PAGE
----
Finals Week? The 80s Have You Covered

Audrey Avril ’19

Freaked out about finals week? Too many exams to study for? Pages and pages of papers to write? A seemingly infinite amount of work to accomplish in a painfully short timeframe? Living in the library? Sustained on coffee power alone? Ready for this cruel two week stretch to end?

Luckily, we have just the playlist that will turn you, a panicked student frantically struggling against the clock, into the cool, savvy, totally-on-top-of-things 80s action hero you always wanted to be. Here is a playlist of 80s classics that will have you montaging your work away in no time.

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Edward Sharpe and the Magnetic Zeros “PersonA:” The Sadness and Clarity of Losing a Zero

By Charlotte Freccia ’19

In 2014, a calamity struck the California-based indie-folk collective Edward Sharpe and the Magnetic Zeros in the loss of their only female member, Jade Castrinos. Fans of the group lamented: gone were Jade’s soulful vocals, whedwardsharpepersona.jpgich added wonder and whimsy in duet with Alex Ebert, the band’s frontman and main vocalist, in infectious and iconic tracks like “Home” and “That’s What’s Up” and her significant feminine presence. Without Jade, ESMZ is just a group of eleven bearded, suede-hat wearing white dudes. Distinctly less inclusive, and less interesting. Even worse, the separation of Jade from the band became very messy and very public, complicating the twelve-piece wannabe-psychedelic pseudo-folk cult’s image of harmonic melody-making and free love. Real hippies don’t have occupational disputes, am I right?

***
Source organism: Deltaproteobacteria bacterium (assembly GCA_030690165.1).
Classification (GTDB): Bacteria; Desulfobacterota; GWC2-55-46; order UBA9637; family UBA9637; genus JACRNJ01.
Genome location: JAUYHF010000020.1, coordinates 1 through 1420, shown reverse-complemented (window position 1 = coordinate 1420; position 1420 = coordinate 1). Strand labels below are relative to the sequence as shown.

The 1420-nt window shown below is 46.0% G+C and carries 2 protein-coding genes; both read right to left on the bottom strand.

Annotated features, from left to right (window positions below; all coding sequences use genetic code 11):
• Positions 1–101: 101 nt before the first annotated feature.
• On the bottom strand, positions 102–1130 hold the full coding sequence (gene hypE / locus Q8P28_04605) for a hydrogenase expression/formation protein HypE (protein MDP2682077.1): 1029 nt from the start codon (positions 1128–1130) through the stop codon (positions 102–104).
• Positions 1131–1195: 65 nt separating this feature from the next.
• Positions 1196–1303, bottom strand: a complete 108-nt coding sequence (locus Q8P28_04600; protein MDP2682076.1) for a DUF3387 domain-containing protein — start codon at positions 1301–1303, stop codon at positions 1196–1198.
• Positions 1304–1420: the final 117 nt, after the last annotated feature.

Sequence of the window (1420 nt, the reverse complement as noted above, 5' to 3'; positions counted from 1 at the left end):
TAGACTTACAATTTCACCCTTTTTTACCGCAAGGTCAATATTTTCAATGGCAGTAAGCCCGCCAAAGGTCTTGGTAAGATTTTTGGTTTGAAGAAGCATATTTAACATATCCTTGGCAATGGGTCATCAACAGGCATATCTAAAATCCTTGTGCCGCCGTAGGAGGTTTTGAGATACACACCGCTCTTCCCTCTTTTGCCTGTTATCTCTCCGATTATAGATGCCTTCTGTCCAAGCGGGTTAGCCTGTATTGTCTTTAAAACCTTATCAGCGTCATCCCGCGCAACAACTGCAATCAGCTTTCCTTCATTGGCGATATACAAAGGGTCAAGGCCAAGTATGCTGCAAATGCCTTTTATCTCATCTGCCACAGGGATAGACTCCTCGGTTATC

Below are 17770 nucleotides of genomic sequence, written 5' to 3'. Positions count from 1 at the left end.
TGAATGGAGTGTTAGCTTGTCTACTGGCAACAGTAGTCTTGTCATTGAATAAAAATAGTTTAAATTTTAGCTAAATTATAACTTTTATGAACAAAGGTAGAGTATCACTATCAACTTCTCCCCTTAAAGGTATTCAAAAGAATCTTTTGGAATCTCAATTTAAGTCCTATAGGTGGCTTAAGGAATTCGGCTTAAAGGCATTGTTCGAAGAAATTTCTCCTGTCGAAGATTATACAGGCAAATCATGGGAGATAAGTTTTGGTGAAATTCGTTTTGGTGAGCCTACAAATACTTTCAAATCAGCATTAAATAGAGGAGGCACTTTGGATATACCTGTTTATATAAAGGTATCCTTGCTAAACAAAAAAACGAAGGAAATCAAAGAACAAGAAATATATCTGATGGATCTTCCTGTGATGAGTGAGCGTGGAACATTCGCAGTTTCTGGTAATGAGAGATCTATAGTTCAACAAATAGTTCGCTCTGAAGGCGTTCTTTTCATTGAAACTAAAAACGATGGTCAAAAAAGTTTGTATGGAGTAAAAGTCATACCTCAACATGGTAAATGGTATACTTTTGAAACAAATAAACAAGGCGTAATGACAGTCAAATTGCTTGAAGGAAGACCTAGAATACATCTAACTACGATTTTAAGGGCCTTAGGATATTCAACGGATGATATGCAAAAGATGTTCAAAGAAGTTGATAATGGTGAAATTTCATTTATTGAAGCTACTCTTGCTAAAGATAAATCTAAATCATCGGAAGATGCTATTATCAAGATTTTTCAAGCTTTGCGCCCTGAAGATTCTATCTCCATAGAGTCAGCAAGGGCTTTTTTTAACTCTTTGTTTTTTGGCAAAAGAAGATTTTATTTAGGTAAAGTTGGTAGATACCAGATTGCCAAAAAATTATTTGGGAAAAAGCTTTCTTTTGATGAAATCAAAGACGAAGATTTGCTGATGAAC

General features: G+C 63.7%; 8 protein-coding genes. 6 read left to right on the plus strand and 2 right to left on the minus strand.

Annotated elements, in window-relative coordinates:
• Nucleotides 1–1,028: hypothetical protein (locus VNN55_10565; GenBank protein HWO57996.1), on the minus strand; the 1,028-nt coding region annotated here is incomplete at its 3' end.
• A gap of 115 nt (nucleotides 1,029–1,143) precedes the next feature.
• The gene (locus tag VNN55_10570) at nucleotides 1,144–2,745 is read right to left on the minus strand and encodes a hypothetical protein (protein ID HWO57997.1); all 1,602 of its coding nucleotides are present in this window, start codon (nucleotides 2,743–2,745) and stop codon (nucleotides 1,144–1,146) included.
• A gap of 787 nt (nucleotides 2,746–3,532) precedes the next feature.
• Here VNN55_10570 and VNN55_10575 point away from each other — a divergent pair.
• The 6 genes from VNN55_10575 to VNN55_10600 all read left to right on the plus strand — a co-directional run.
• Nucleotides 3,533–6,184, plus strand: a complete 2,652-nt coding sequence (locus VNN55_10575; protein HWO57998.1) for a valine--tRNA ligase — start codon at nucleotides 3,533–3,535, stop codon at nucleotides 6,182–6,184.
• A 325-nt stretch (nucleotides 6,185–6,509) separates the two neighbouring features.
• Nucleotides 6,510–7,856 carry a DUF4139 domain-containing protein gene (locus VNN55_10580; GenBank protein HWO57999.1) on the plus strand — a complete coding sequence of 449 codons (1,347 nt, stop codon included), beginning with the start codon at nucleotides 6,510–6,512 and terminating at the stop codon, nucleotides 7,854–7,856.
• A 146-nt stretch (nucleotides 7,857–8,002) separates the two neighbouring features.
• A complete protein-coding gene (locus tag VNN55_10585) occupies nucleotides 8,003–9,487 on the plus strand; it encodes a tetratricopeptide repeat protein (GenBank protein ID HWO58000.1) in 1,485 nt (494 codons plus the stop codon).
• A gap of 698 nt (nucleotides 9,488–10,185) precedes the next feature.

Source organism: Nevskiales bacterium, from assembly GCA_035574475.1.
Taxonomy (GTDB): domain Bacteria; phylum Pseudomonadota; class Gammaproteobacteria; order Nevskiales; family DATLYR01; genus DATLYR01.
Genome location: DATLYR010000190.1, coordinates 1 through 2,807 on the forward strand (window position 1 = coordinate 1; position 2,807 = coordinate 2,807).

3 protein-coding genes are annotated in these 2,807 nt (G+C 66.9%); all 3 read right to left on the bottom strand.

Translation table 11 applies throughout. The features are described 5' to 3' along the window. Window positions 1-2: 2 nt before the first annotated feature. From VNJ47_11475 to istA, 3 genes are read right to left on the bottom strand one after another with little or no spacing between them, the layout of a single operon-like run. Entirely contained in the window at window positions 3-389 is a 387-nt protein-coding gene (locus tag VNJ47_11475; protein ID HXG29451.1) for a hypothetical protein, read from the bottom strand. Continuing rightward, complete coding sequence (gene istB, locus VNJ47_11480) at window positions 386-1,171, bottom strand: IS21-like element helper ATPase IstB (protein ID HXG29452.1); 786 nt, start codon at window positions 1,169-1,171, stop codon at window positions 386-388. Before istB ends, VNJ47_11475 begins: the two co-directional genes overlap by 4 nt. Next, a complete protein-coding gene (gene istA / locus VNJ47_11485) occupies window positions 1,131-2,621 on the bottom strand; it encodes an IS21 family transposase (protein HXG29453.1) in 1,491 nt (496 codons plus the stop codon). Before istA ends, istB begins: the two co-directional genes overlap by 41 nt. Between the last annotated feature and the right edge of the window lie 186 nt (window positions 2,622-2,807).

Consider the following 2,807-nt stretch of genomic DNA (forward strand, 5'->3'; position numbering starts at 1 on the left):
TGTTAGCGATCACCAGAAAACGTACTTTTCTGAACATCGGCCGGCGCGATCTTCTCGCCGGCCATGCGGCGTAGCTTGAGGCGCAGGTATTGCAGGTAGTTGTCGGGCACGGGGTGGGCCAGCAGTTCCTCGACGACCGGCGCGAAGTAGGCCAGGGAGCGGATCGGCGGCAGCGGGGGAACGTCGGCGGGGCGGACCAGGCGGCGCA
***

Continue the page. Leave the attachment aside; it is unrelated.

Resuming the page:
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A Cool Concert: Clarkson’s Comps

By Tom Loughney ’16

Andrew Clarkson, ’16, is one of Kenyon’s resident music majors. As a member of many on-campus student musical groups, he has become one of our most recognizable guitarists. It’s quite likely that you’ve heard him play. Maybe you walked into a humid New Appt. – thick with the sweat of your peers – as Trix and the Kids brought the funk to your moistened ears. Maybe you stumbled into the VI one hazy evening, and danced to Motown so hard you accidentally beaned that cute boy you have a crush on. Beaned him right in the mouth. Or, maybe – like me – you went to Rosse Hall on April 2nd in the Year of Our Lord 2016,[1] and heard him play his comps recital.